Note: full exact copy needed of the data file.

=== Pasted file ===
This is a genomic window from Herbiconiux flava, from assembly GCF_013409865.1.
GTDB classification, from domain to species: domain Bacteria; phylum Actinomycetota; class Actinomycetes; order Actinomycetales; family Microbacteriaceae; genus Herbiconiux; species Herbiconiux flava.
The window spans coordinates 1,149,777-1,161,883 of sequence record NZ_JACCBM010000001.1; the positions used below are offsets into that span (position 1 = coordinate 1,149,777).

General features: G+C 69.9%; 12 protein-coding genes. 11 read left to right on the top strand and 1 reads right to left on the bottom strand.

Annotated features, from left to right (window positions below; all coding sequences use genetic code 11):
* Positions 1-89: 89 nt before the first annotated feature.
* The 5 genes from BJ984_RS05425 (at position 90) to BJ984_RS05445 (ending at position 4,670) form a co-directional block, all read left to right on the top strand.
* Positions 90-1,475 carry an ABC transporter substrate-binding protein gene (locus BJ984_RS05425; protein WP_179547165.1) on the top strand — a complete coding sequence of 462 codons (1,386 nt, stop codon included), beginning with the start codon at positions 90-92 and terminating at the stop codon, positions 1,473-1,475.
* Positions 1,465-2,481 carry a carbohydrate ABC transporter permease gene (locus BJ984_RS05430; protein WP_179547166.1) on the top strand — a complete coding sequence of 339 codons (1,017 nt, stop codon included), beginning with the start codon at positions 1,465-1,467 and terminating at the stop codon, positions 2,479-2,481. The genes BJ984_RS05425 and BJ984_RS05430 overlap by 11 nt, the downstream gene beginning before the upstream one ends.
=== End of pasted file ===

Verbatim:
This is a genomic window from Herbiconiux flava, from assembly GCF_013409865.1.
GTDB classification, from domain to species: domain Bacteria; phylum Actinomycetota; class Actinomycetes; order Actinomycetales; family Microbacteriaceae; genus Herbiconiux; species Herbiconiux flava.
The window spans coordinates 1,149,777-1,161,883 of sequence record NZ_JACCBM010000001.1; the positions used below are offsets into that span (position 1 = coordinate 1,149,777).

General features: G+C 69.9%; 12 protein-coding genes. 11 read left to right on the top strand and 1 reads right to left on the bottom strand.

Annotated features, from left to right (window positions below; all coding sequences use genetic code 11):
* Positions 1-89: 89 nt before the first annotated feature.
* The 5 genes from BJ984_RS05425 (at position 90) to BJ984_RS05445 (ending at position 4,670) form a co-directional block, all read left to right on the top strand.
* Positions 90-1,475 carry an ABC transporter substrate-binding protein gene (locus BJ984_RS05425; protein WP_179547165.1) on the top strand — a complete coding sequence of 462 codons (1,386 nt, stop codon included), beginning with the start codon at positions 90-92 and terminating at the stop codon, positions 1,473-1,475.
* Positions 1,465-2,481 carry a carbohydrate ABC transporter permease gene (locus BJ984_RS05430; protein WP_179547166.1) on the top strand — a complete coding sequence of 339 codons (1,017 nt, stop codon included), beginning with the start codon at positions 1,465-1,467 and terminating at the stop codon, positions 2,479-2,481. The genes BJ984_RS05425 and BJ984_RS05430 overlap by 11 nt, the downstream gene beginning before the upstream one ends.